A new Warner Bros. movie out this season is sure to spark discussion on the propriety of the diamond trade. Starring Leonardo DiCaprio (Titanic, The Aviator, The Departed) and Djimon Hunsou (Amistad), the epic is a fictionalized account of the 1990's conflict in Sierra Leone, which was, in part, financed on the backs of poor miners engaged in back-breaking, dangerous, and exploitative work in the diamond mines. The trailer is attached here:
Diamond merchants are surely watching the extent to which the film is embraced here in America. As one of the hallmark lines in the movie goes, as delivered by Jennifer Connelly (A Beautiful Mind) but paraphrased here, nobody would want to wear a diamond on their finger if they knew that someone lost their hand to get it. The fear is that moviegoers will look at their wedding ring as they depart the theater and resolve to not buy another piece of jewelry. That fear is well founded, because a diamond's value is inherently nothing more than some shrewd marketing by De Beers, SA, the stateless, privately held consortium, along with that company's iron-fisted control over diamond supply.
Over decades, the company has exploited the population's vanity by insinuating that your significant other must not love you as much as your friend's significant other if he did not get you a stone as large as hers (or his, I suppose). Today, it is simply accepted protocol to spend THREE MONTHS SALARY on an engagement ring. To me, that figure is just flabbergasting, and a blatant commercialization of something not meant to be commercialized. (Fair disclosure: I am fortunate to be married to someone who would have valued a Cracker Jack ring as much as the minuscule diamond dust that I could afford at the time of our engagement.) Quoting Mordechai Rappaport of the Rappaport price list in a recent Fortune article, "when a guy gives a woman a diamond, and someone was killed for it, it is not worth anything."
To be fair, the $60 billion industry supplies much needed export income and jobs to an already impoverished continent. A public awakening to the true cost of that bling on your finger poses enormous risk to those people, too. Also, according to the industry, only a small percentage of worldwide diamonds originated from conflict areas.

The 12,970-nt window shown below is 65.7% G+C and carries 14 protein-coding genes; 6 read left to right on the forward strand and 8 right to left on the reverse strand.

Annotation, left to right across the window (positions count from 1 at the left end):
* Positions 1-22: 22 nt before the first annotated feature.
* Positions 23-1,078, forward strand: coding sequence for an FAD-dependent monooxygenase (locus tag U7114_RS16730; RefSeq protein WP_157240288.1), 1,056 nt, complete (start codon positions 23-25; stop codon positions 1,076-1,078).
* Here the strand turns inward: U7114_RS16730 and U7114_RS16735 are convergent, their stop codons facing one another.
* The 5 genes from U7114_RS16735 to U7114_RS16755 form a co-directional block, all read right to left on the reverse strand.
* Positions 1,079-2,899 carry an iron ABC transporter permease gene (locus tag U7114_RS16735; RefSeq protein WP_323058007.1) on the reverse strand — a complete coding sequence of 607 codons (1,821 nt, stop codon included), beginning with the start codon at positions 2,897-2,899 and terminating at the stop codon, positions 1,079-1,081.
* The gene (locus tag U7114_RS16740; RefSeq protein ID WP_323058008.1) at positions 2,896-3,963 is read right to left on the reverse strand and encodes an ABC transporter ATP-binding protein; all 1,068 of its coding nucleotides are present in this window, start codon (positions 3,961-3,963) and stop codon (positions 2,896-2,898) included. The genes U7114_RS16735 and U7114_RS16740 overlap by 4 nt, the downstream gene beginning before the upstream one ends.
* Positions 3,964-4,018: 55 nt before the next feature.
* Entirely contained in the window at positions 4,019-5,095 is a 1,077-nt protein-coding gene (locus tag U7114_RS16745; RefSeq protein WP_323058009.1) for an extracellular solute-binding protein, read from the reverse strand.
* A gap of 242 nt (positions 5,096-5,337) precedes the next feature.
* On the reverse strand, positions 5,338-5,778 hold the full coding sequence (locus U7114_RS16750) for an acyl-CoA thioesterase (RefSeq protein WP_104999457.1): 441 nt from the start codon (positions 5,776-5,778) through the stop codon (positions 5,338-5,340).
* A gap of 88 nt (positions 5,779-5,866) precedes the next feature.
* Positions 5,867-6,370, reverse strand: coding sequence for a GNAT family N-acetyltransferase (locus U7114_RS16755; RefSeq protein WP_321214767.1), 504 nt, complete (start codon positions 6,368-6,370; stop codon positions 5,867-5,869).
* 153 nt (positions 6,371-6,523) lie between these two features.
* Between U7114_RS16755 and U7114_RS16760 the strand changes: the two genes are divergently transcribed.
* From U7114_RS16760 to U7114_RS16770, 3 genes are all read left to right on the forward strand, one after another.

Recognizing their conundrum, the industry has started to embrace the Kimberley Process, which is a certification scheme. Several member countries agree to only trade with themselves. The self-policing members inspect each other's facilities, with the hope of having their diamonds declared conflict free. Still, the nature of the process is ripe for abuse. Aside from having members self police, the stones themselves make it difficult to certify. It is not like they have serial numbers attached to them. Black markets in the banned countries still thrive.
Into this fray steps what is possibly the biggest challenge to De Beers hegemony in its history, the fairly new process of creating synthetic diamonds. Using sophisticated, high pressure equipment, some startups have learned how to make actual diamonds that are structurally and materially the same as the real thing. Only the most sophisticated jewelry experts can tell the difference. At least for now, these companies are marking their diamonds with barely visible serial numbers. These processes threaten to bring lab-produced mass production to an industry that requires scarcity. If you rationalize your diamond purchase on the notion that it will always retain its monetary value, sell now.
If I had it my way, we would all awaken to the fact that love is signified by everyday commitments and not some thing, be it jewelry, cars, perfume, gifts, or whatever. Seeing that as a utopian notion for the time being, if you are purchasing jewelry this holiday season, make sure your jeweler understands and embraces the Kimberley Process. Kimberley may not be perfect, but it is the best we have at present. If the person at the counter looks at you cross-eyed, move on to another one. Many web merchants are now specializing in conflict-free diamonds, such as Brilliant Earth (I have never used them, nor do I specifically endorse them). Stay safe and responsible this season.